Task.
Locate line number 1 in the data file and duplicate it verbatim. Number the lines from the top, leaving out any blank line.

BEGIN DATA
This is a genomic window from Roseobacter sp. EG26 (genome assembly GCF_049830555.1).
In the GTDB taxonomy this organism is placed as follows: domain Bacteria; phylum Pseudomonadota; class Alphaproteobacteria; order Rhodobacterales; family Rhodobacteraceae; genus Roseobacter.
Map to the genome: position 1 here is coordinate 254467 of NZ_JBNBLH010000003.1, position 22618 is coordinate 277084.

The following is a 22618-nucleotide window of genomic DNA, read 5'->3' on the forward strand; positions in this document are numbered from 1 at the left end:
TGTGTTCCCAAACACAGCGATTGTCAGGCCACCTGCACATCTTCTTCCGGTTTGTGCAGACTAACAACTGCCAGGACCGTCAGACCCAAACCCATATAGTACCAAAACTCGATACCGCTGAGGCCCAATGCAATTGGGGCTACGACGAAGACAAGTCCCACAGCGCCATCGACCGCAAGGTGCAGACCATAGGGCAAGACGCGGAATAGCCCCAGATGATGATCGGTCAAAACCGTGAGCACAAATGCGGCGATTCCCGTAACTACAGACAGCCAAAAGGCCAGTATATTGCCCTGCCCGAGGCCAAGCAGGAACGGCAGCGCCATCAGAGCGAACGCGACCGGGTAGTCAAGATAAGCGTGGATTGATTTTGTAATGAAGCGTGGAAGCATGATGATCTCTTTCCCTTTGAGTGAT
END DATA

This is a genomic window from Roseobacter sp. EG26 (genome assembly GCF_049830555.1).